Mathematically URI=URL+URN, which means an entity can be identified either by its location(URL) or its name(URN). See the relevant Wikipedia page for details.
Every URI has the following syntax:
(scheme)://(authority)(/path)?(query)#(fragment)with query and fragment being optional. So in a URI like http://www.example.com/comment?id=1#1123, we have:
A very common task is when we have to parse a URI into its components. The most usual case is URL normalization, which is essential for search crawlers. During this process, a URI is trinsformed into an equivalent canonical form, such that 2 different canonical forms cannot refer to the same resource. For example the URL http://www.example.com and the URL http://www.example.com:80 , are different but refer to the same location on the net. This greatly helps spiders retrieving every time pages they have not visited before. You can find a good article about URL normalization here.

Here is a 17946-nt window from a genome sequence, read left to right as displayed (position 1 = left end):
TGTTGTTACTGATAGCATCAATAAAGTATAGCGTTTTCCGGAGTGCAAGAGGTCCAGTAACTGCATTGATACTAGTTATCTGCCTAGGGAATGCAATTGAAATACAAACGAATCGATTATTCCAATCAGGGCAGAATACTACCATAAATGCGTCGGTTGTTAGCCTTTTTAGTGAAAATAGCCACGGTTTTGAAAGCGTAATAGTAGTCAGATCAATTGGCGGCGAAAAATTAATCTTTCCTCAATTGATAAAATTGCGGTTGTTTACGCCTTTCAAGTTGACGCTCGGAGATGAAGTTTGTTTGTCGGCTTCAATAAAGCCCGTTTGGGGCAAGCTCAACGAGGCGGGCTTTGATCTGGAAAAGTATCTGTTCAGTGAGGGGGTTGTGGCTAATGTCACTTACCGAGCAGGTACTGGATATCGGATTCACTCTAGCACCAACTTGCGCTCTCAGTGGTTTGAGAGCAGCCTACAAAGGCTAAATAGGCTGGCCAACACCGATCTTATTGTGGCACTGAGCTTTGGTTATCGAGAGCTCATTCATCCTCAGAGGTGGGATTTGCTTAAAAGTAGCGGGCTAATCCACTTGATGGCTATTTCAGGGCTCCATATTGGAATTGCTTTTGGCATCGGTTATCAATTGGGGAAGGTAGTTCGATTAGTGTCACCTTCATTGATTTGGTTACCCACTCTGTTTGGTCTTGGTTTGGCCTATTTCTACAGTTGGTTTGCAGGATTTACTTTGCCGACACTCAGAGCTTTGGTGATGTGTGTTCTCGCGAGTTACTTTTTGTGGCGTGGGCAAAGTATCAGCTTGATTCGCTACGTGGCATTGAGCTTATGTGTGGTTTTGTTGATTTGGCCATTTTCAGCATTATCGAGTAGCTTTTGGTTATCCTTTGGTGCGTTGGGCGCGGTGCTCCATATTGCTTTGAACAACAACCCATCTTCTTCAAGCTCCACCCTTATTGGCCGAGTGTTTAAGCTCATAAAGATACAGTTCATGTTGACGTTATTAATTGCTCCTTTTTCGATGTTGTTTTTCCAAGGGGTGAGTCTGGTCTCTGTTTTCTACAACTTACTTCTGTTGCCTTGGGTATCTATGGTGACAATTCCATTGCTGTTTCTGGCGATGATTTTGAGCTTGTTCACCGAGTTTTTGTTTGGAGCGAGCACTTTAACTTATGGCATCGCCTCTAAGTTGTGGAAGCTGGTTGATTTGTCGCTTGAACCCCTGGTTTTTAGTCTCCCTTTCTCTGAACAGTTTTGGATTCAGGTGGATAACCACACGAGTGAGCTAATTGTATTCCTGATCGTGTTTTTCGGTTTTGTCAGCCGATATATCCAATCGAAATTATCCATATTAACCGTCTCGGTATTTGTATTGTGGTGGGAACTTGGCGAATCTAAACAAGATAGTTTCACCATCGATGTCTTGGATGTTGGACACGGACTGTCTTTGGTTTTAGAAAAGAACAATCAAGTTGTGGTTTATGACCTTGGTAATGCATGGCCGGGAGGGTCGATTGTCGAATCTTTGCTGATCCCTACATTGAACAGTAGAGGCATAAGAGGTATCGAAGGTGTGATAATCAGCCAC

To parse a URI using a regular expression is really easy. In fact the method to do this is given by Tim Berner's Lee (photo) himself in the RFC for the URI standard. Using Perl, if $uri has the URI then by applying
$uri =~ /^(([^:\/\?#]+):)?(\/\/([^\/\?#]*))?([^\?#]*)(\?([^#]*))?(#(.*))?/;
That's it! All languages (C#, Java etc) has an almost identical syntax and it is straightforward to port it there given that $n refers to the n-th group.